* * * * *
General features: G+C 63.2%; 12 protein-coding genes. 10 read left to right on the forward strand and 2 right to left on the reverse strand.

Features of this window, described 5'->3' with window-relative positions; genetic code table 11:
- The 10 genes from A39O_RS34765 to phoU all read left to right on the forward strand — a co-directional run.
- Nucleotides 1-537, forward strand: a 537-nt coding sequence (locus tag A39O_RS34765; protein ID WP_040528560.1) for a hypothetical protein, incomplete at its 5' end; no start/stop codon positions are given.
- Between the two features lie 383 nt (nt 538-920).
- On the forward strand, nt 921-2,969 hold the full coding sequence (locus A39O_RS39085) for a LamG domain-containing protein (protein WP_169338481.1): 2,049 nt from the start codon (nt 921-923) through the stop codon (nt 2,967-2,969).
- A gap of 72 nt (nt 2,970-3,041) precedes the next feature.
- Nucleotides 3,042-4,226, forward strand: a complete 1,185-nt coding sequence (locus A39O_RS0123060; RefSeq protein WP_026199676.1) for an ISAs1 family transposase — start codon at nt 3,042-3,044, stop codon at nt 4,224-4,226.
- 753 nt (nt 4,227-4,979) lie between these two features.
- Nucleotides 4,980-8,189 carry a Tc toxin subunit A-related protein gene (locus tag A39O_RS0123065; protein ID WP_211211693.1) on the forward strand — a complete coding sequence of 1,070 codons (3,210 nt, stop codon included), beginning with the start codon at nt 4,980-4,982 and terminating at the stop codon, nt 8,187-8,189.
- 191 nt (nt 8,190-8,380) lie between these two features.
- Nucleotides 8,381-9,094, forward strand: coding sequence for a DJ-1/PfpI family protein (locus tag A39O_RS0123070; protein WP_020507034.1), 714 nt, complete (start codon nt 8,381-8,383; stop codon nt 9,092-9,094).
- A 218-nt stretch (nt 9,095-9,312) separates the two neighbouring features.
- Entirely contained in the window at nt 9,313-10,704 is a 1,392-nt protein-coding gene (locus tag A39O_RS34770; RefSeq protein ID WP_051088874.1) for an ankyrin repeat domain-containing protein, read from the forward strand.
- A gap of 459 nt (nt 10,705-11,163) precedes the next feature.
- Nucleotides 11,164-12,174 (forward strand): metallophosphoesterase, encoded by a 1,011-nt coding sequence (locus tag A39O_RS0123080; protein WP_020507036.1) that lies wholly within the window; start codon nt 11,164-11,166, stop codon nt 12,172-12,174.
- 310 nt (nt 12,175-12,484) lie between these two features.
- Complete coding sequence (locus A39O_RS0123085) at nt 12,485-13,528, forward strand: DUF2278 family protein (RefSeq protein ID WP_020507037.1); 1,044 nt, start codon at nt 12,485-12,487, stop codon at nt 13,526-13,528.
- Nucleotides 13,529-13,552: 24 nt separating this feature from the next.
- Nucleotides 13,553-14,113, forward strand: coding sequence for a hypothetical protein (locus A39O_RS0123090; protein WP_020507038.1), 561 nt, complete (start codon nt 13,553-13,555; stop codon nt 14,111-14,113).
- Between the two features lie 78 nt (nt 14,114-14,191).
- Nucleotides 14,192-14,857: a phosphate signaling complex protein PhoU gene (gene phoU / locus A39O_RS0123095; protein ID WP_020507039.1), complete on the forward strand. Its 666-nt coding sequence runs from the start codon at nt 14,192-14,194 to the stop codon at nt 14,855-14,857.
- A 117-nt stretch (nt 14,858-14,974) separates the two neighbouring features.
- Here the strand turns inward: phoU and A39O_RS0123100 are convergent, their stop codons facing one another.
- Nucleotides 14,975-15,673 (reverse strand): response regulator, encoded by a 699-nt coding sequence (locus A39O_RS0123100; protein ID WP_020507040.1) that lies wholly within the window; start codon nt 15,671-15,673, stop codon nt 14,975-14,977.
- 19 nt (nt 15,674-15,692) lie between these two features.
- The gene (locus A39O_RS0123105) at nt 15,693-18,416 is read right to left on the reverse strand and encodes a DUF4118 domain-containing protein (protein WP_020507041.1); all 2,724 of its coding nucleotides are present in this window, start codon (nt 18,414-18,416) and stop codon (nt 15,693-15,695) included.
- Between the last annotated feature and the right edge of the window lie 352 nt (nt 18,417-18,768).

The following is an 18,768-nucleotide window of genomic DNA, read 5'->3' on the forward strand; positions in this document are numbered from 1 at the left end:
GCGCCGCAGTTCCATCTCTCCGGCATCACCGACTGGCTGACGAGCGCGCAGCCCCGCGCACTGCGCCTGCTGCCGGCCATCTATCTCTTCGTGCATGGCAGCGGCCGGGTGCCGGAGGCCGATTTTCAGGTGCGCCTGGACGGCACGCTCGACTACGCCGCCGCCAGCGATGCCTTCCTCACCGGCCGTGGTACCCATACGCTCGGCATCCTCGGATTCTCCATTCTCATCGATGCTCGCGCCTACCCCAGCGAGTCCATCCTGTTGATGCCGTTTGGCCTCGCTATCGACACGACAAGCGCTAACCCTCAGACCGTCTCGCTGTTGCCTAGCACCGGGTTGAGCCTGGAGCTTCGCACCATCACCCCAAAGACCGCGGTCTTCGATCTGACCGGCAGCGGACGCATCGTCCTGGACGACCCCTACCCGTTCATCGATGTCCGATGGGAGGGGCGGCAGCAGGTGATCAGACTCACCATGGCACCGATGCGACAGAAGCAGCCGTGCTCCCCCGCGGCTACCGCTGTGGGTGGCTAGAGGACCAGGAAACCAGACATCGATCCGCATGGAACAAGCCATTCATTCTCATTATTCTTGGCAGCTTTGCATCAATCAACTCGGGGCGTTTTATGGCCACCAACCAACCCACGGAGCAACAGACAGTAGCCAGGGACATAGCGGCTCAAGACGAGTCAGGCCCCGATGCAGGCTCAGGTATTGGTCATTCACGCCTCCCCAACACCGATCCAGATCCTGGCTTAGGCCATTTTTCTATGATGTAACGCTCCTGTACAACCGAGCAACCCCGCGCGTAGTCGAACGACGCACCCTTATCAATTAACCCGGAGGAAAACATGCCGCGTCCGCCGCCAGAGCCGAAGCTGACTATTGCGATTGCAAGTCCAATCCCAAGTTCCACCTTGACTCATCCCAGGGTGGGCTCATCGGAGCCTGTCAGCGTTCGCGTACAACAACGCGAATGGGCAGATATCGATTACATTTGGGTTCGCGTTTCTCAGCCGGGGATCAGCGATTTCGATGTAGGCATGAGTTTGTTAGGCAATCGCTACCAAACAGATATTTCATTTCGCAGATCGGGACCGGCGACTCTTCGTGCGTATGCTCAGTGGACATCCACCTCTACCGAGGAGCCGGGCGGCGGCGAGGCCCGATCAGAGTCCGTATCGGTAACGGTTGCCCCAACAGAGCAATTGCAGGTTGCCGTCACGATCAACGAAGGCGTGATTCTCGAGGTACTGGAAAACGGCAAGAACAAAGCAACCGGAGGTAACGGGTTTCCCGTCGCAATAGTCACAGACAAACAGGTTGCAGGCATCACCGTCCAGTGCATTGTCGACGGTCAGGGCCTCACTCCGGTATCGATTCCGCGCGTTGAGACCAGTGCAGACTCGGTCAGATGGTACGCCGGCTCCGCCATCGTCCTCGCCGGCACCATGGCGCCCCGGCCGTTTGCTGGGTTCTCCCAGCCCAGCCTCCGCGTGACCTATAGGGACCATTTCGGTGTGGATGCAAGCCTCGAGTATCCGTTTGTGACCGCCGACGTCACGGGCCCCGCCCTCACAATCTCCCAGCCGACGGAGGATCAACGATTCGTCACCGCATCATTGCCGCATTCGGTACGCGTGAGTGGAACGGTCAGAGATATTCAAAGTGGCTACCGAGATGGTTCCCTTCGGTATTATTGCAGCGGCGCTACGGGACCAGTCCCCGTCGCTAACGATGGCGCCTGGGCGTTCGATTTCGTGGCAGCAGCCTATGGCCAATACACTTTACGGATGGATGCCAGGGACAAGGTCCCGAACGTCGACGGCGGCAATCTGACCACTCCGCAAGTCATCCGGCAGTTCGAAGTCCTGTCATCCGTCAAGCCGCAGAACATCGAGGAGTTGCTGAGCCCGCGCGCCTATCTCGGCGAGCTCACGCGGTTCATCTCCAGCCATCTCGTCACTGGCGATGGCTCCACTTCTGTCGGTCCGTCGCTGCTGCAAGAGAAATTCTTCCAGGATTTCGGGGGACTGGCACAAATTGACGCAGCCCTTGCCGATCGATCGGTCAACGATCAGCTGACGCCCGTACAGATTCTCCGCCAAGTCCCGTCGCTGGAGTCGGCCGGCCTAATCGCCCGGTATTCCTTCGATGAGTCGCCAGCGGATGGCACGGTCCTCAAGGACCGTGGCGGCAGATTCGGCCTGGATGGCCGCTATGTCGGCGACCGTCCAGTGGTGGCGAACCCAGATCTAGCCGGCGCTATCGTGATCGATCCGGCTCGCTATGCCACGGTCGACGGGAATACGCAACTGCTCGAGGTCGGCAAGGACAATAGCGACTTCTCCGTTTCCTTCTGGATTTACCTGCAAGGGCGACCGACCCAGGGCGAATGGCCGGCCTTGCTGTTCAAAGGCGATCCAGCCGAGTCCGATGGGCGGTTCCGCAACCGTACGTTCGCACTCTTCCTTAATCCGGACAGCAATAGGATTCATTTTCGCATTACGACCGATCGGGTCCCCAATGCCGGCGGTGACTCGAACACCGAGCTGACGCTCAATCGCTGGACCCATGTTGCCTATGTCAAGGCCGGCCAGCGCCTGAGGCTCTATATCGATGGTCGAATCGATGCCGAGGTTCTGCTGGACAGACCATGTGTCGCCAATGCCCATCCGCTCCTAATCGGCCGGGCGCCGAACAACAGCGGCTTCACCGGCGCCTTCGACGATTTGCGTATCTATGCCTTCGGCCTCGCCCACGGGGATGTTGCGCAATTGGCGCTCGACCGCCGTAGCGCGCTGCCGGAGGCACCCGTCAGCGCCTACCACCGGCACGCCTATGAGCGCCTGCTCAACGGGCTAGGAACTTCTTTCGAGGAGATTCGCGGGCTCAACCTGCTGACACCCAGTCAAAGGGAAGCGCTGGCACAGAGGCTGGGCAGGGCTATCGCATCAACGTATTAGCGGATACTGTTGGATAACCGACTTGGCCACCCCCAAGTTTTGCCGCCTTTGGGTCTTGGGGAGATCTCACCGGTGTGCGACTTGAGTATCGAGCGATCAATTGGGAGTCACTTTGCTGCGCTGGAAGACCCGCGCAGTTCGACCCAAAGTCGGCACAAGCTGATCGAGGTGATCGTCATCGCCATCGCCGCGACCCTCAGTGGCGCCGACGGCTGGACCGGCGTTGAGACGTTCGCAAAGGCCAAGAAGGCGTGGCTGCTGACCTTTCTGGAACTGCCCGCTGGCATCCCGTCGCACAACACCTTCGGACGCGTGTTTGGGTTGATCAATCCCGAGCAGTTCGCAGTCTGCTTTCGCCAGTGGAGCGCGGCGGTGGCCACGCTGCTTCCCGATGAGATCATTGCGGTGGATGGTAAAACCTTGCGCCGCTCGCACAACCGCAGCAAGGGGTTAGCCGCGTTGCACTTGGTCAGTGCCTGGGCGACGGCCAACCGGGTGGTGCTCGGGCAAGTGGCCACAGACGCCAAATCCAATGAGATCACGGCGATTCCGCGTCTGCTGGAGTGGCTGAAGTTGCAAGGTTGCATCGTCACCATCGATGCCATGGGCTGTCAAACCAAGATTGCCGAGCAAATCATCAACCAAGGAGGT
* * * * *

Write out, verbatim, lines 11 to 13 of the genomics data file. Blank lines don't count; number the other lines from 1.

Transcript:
- 191 nt (nt 8,190-8,380) lie between these two features.
- Nucleotides 8,381-9,094, forward strand: coding sequence for a DJ-1/PfpI family protein (locus tag A39O_RS0123070; protein WP_020507034.1), 714 nt, complete (start codon nt 8,381-8,383; stop codon nt 9,092-9,094).
- A 218-nt stretch (nt 9,095-9,312) separates the two neighbouring features.